Build-Time = Cost

This quantity is arguably the greatest driver of individual part cost for the majority of Additive Manufacture parts (excluding the additional costs of post-processing). It inherently relates to the proportional utilisation of the AM system that has a fixed capital cost at purchase under an assumed operation time (estimate is around 6-10 years).

Predicting this quickly and effectively for parts built using Powder Bed Fusion processes may initially sound simple, but actually there aren’t many free or opensource tools that provide a utility to predict this. Also the data isn’t not easily obtainable without having some inputs. In the literature, investigations into build-time estimation, embodied energy consumption and the analysis of costs associated with powder-bed for both SLM and EBM have been undertaken [1][2][3][4].

This usually involves submitting your design to an online portal or building up a spreadsheet and calculating some values. A large part of the cost for a part designed for AM is related to its build-time and this as a value can indicate the relative cost of the AM part.

Build-time, as a ‘lump’ measure is quintessentially the most significant factor in determining the ultimate cost of parts manufactured on powder-bed fusion systems. Obviously, this is oblivious to other factors such as post-processing of parts (i.e. heat-treatment, post-machining) surface coatings and post-inspection and part level qualification, usually essentially as part of the entire manufacturing processes for an AM part.

The reference to a ‘lump’ cost value coincides with various parameters inherent to the part that are driven by the decisions of design to meet the functional requirements / performance. The primary factors affecting this:

- Material alloy
- Geometrical shape of the part
- Machine system

These may be further specified as a set of chosen parameters

- Part Orientation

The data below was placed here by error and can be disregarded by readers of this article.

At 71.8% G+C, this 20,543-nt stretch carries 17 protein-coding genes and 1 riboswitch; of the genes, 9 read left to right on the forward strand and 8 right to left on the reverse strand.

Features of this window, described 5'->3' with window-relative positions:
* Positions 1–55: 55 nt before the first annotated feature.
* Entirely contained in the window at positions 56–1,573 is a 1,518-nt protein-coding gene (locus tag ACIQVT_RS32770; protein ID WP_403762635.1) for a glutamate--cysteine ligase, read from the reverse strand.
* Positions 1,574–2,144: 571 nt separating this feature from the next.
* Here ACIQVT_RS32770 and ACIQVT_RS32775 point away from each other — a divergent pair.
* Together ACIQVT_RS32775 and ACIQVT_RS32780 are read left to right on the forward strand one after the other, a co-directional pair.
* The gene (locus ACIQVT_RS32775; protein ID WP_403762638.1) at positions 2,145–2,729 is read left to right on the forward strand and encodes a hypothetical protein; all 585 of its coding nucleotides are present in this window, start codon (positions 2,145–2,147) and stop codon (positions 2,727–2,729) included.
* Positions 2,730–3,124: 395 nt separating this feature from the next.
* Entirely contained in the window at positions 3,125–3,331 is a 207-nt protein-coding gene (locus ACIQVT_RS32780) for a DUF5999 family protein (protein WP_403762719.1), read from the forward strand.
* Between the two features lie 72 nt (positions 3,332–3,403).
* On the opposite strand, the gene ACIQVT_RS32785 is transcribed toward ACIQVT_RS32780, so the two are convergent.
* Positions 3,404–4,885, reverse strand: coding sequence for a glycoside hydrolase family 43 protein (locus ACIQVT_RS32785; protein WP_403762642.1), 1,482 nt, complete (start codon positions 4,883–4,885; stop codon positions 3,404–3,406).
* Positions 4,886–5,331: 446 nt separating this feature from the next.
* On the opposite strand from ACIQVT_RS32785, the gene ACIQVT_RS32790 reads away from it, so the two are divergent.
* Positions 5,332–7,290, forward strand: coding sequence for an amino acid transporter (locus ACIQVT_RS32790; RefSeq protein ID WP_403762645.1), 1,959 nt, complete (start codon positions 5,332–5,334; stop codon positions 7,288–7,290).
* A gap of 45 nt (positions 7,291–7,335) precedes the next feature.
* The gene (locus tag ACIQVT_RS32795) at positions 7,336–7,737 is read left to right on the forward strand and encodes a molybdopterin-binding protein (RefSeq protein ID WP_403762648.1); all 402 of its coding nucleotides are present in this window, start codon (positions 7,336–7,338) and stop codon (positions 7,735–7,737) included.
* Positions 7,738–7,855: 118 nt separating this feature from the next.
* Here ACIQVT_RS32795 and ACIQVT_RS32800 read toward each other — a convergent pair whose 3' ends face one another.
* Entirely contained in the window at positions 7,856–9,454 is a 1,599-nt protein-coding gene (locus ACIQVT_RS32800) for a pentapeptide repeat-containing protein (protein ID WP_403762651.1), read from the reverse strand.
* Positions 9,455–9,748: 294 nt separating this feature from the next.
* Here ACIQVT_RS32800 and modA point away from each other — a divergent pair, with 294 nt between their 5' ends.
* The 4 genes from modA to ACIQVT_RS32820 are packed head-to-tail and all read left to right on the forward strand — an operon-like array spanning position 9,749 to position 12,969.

- Build Volume Packing (i.e. number of parts within the build)
- Number of laser beams in the SLM system
- Recoater time
- Material Alloy laser [arameters (i.e. effective laser scan speed)
- Part Volume (V)

From the build-time, the cost estimate solely for building the piece part can be calculated across ‘batches’ or a number of builds, which largely takes into account fixed costs such as capital investment in the machine and those direct costs associated with material inputs, consumables and energy consumption [5].

In this post, additional factors intrinsic to the machine operation, such as build-chamber warm-up and cool-down time, out-gassing time are ignored. Exploring the economics of the process, these should be accounted for because it can in some processes e.g. Selective Laser Sintering (SLS) and High-Speed-Sintering (HSS) of polymers can account for a significant contribution to the actual ‘*accumulated*‘ build time within the machine.

## Calculation of the Build Time in L-PBF

There are many different approaches for calculating the estimate of the build-time depending on the accuracy required.

### Build Bulk Volume Method

The build volume method is the most crudest forms for calculating the build time, t_{build}. The method takes the total volume of the part(s) within a build V and divided by machine’s build volume rate \dot{V} – a lumped empirical value corresponding to a specific material deposited or manufactured by an AM system.

t_{build}=\frac{V}{\dot{V}}